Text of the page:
I Am Brave. I Am #NotGuilty

Trigger warning: sexual assault


I never believed in those advertisements or campaigns that always had some cliché slogan of, “Are you strong enough?” or “Can you overcome adversity?”. I never thought that they applied and I scoffed that we needed an advertisement to ask us if we had valuable traits that everyone should have; courage, bravery, resourcefulness, strength.

It wasn’t until I was sexually assaulted by a stranger outside my inner North Canberra apartment that I actually asked myself these questions. Would I let a single encounter destroy my life, my independence and my confidence? Was I strong enough to do something about it? Was I really brave? I spent a week locked in my room watching movies, YouTube clips and reading books to distract myself from what really happened. I could pretend I was just procrastinating for a few days about an assignment and not have to admit that I was slowly wilting into nothing; no courage, no bravery, no resourcefulness, no strength; nothing. And that’s okay. I was happy to shut the world out until I was ready. I had trusted a stranger and he had broken it. He had violated a place he had no right to touch; and worse, he had gotten away with it. He still possesses the ability to walk around at night and attack other young women walking home from university, work or the gym.

I remember that right after it happened, inside I was screaming at myself as I stood there, stuck to the pavement. Why didn’t you kick him in the balls?! Why didn’t you scream louder?! Why didn’t you call him a pervert as he calmly walked away?! Why did you give him directions?! Instead I was frozen, terrified and gasping for breath. I felt like I was drowning. I still do sometimes.

I always knew that things like this happened to women, but it wasn’t until the full gravity of what actually happened hit me that I realised how scary those statistics actually are. Hindsight is both a wonderful and terrible thing.

My attacker’s face and his hands are permanently burned into my eyeballs and body. He is everywhere. He is in a crowd at work. He is walking down the street behind me. He is in my nightmares. Sometimes I feel like I’m asleep and haven’t woken up.

My life was ruined. In one single moment, this man had destroyed every aspect of my life.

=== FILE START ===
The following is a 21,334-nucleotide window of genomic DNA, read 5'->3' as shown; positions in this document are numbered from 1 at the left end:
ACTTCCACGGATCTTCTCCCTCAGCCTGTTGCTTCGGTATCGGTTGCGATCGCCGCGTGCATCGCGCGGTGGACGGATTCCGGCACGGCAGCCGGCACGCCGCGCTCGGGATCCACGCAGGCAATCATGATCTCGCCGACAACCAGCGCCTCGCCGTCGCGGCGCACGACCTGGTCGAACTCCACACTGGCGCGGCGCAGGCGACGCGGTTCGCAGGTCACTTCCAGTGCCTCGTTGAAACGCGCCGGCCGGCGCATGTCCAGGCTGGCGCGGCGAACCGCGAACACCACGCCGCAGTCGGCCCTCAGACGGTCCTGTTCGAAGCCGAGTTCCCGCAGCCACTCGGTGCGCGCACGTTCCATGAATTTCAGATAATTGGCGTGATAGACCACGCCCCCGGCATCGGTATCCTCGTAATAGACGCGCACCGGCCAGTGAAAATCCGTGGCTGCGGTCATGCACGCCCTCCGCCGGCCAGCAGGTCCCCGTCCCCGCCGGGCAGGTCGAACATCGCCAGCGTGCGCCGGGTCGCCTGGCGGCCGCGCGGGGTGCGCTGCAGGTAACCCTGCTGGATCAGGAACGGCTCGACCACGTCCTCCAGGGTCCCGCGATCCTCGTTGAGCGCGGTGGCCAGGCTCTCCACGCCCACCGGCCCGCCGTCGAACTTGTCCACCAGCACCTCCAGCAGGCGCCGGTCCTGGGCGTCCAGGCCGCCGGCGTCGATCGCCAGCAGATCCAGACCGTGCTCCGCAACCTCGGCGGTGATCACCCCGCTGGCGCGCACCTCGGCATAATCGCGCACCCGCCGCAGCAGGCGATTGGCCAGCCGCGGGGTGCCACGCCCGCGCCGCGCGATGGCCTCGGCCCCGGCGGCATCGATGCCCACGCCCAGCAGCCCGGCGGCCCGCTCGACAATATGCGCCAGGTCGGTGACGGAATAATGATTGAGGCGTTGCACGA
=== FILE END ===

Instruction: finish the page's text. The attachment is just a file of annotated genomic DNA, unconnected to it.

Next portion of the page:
I’m terrified to leave my house. When I do, I’m hit with flashbacks and a sick feeling in my stomach. I’m freezing cold no matter how many layers I wear. Every single noise is loud, grating and scary. Every middle aged man is him. Every person walking behind me feels suffocating. I have no appetite. I can only sleep during the daytime. I can’t check my letterbox without looking over my shoulder, knowing it happened right there.

My hands shake. I can only smile when people ask me if I’m okay. I’m not. I’m too distracted to study. I can’t go on campus or to the gym. Going to work and seeing him in the blur of faces, even though he’s not there, is terrifying. I spontaneously start crying, even if I don’t want to. I feel weak, helpless and terrified all the time. Exactly how I felt while it was happening.

I’m not actually sure what was worse; when it actually happened or what happened after. The police attended my call quickly, however any bravery I thought I felt for calling the police soon disappeared. “You shouldn’t have been walking home in the dark. You should have had someone walk home with you. You could have caught the bus. You could have used a taxi. You should be carrying a whistle or torch with you. You shouldn’t be listening to your ipod when walking home. You shouldn’t talk to strangers. You shouldn’t have given him directions. You shouldn’t have let him approach you. You shouldn’t have shaken his hand. You should have walked away”. YOU SHOULD HAVE……..

But I didn’t, and here I am. Another victim of a crime that happens to women every single day. After the police left, I sat there, alone, so cold that I felt the chill right down to my bones and nothing I did kept me warm. I cried harder than I’ve ever done before.